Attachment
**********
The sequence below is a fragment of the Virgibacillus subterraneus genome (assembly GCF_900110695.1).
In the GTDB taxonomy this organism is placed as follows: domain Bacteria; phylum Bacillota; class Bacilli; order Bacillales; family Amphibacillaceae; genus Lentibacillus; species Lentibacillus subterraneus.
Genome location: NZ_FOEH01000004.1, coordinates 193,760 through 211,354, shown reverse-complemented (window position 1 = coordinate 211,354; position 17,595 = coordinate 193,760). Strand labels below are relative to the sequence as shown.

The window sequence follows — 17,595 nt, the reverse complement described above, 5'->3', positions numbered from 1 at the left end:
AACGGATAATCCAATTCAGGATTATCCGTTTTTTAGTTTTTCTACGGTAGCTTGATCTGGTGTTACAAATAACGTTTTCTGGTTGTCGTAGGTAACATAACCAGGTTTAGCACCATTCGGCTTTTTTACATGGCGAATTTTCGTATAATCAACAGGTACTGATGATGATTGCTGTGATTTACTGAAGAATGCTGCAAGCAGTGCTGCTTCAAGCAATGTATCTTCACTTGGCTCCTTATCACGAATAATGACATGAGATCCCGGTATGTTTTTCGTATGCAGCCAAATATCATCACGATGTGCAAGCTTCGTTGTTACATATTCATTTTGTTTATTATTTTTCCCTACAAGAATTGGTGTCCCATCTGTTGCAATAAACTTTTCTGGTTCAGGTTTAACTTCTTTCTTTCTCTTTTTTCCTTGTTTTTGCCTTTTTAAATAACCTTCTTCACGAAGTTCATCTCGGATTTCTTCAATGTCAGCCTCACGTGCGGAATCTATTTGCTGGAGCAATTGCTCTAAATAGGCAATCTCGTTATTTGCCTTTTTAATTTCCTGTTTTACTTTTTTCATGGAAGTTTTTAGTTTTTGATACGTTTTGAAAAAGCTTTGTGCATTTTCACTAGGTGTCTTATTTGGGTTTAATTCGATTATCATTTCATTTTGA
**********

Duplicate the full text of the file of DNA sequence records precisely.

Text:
The sequence below is a fragment of the Virgibacillus subterraneus genome (assembly GCF_900110695.1).
In the GTDB taxonomy this organism is placed as follows: domain Bacteria; phylum Bacillota; class Bacilli; order Bacillales; family Amphibacillaceae; genus Lentibacillus; species Lentibacillus subterraneus.
Genome location: NZ_FOEH01000004.1, coordinates 193,760 through 211,354, shown reverse-complemented (window position 1 = coordinate 211,354; position 17,595 = coordinate 193,760). Strand labels below are relative to the sequence as shown.

The window sequence follows — 17,595 nt, the reverse complement described above, 5'->3', positions numbered from 1 at the left end:
AACGGATAATCCAATTCAGGATTATCCGTTTTTTAGTTTTTCTACGGTAGCTTGATCTGGTGTTACAAATAACGTTTTCTGGTTGTCGTAGGTAACATAACCAGGTTTAGCACCATTCGGCTTTTTTACATGGCGAATTTTCGTATAATCAACAGGTACTGATGATGATTGCTGTGATTTACTGAAGAATGCTGCAAGCAGTGCTGCTTCAAGCAATGTATCTTCACTTGGCTCCTTATCACGAATAATGACATGAGATCCCGGTATGTTTTTCGTATGCAGCCAAATATCATCACGATGTGCAAGCTTCGTTGTTACATATTCATTTTGTTTATTATTTTTCCCTACAAGAATTGGTGTCCCATCTGTTGCAATAAACTTTTCTGGTTCAGGTTTAACTTCTTTCTTTCTCTTTTTTCCTTGTTTTTGCCTTTTTAAATAACCTTCTTCACGAAGTTCATCTCGGATTTCTTCAATGTCAGCCTCACGTGCGGAATCTATTTGCTGGAGCAATTGCTCTAAATAGGCAATCTCGTTATTTGCCTTTTTAATTTCCTGTTTTACTTTTTTCATGGAAGTTTTTAGTTTTTGATACGTTTTGAAAAAGCTTTGTGCATTTTCACTAGGTGTCTTATTTGGGTTTAATTCGATTATCATTTCATTTTGA